Sebastian Vettel believes the moment has perhaps come for Formula 1 to questions its values and perhaps say no to deals that put money over morals.
Formula 1 is facing charges of aiding sportwashing following its decision to race in Qatar this year, a deal that paved the way for a ten-year contract with the Arab country that has often been singled out by non-governmental organisations for the state of its human rights.
The lucrative agreement was inked almost a year after the sport agreed a ten-year deal with Saudi Arabia that also drew a heavy amount of criticism from the likes of Amnesty International.
The official stance of F1 and the FIA, its governing body, is that the sport should remain neutral, while arguing that traveling to controversial destinations also offers an opportunity to highlight potential violations and issues.
But Vettel believes that at some point, Formula 1 will need to choose between the big bucks and the morals and values it wishes to reflect.
"I think the trouble is that ultimately a sport, and it's the same as a country, is governed by individual people," Vettel explained in a wide-ranging interview with the media.
"Individual people have individual opinions, and backgrounds, whatever, so it is of course difficult.
"But we have to find the perfect people to sort of govern our sport, and then apply the right path going forward.
"There's more than just that interest, there's obviously huge financial interest, in going forward. But I think at some point you need to ask your question, and people in charge need to ask themselves the question: do you have a moral?
"Do you therefore say no to certain things? Or do you just say 'yes' to any big deal that's around the corner, but for the wrong reasons?
"I think that's the bigger picture stuff that people in charge ultimately need to ask themselves."
As F1's resident environmentalist who has also campaigned in favour of LGBTQ+ rights, Vettel is attuned to many of society's core issues.
Like fellow multiple world champion Lewis Hamilton, Vettel appreciates Grand Prix racing's efforts since last year to spotlight its diversity deficit while also stepping up its fight against discrimination and racism through its #WeRaceAsOne initiative.
But the Aston Martin driver believes F1 should perhaps do more to defend certain values, especially in countries where discrimination is widespread.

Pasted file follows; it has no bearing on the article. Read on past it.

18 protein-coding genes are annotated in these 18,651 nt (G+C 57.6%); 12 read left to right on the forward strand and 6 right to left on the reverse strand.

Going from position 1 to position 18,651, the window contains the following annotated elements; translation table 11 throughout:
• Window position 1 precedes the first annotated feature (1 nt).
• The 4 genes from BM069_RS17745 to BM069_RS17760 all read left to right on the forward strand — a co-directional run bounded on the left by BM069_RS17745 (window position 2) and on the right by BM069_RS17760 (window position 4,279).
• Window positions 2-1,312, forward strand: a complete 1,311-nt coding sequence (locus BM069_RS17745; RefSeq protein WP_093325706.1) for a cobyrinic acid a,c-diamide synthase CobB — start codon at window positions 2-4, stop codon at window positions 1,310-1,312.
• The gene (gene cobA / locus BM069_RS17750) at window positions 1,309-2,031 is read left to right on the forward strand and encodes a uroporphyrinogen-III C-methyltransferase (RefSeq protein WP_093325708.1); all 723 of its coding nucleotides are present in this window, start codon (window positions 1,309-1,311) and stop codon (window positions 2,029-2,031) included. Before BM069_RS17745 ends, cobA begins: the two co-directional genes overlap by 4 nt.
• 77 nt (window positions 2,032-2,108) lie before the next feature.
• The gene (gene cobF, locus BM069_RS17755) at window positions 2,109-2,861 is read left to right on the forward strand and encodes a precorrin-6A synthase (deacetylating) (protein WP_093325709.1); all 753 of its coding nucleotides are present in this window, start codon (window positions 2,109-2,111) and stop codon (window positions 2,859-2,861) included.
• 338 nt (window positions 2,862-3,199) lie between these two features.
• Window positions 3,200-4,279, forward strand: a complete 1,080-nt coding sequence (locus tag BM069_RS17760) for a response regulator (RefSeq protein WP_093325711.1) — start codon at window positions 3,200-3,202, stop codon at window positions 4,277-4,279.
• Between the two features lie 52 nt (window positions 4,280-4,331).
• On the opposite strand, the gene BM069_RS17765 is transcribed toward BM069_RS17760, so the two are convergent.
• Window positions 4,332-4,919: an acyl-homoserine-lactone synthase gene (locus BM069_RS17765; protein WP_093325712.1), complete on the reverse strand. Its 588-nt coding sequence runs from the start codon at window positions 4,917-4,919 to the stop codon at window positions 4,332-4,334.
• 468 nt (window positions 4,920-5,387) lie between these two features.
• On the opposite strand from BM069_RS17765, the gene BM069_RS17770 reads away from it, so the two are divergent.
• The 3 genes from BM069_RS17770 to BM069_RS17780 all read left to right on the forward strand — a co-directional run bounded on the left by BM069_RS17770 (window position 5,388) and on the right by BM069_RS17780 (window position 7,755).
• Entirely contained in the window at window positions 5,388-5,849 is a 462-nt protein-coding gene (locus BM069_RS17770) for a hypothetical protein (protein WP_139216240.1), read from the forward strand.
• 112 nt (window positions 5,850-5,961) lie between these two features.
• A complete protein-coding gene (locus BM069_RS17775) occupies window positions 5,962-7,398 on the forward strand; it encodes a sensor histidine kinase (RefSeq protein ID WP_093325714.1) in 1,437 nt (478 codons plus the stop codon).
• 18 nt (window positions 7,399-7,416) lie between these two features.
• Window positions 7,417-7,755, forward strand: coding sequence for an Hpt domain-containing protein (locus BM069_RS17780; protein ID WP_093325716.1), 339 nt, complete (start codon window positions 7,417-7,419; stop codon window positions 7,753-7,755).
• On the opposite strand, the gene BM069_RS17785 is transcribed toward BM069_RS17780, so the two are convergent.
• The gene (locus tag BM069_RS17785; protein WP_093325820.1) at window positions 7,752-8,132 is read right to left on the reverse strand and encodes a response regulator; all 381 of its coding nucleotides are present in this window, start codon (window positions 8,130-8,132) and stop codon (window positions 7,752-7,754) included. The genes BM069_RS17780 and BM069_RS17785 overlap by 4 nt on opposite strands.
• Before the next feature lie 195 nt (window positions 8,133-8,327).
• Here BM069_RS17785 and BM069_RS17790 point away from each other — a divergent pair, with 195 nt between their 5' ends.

"I think there are certain topics that are too big to neglect," he said. "I think we all agree that – and this doesn't matter where you come from – it's only fair to treat people equally.
"I think there are obviously countries that have different rules in place, different governments, different backgrounds.
"Now, I can't speak for all the countries and be an expert, because I don't know. But obviously there's certain aspects in certain countries that I think I know about.
"We go to some of those places, and we roll out a huge carpet with nice messages on it. But I think it takes more than just words, I think it takes actions."
Vettel suggests F1 could embrace a more militant role regarding equality and diversity issues, and use its clout to pressure countries hosting a round of the F1 world championship where abuses take place.
"I don't know what exactly is the best way to not just communicate on a flag that lies on the track for a couple of minutes," added Vettel.
"But certainly, I feel that our sport could apply a lot of pressure and could be of immense help to spread that fairness around the globe even more.
"Because in the end, I think it's not right to judge people or to apply certain laws and to differentiate people just because they happen to love a man instead of a woman or a woman instead of a man.
"I think any form of separation is wrong. Imagine we would all be the same, I think we wouldn't progress.
"I mean, imagine all the cars would look the same in Formula 1. It would be boring: not just the same colour, but also the same aero bits. Now going more into our language, it would be absolutely boring, we would never make progress.
"And the same goes for us. I think we have evolved so much as human species, because we are all different in a way, and I think we should celebrate the difference, rather than be afraid of it."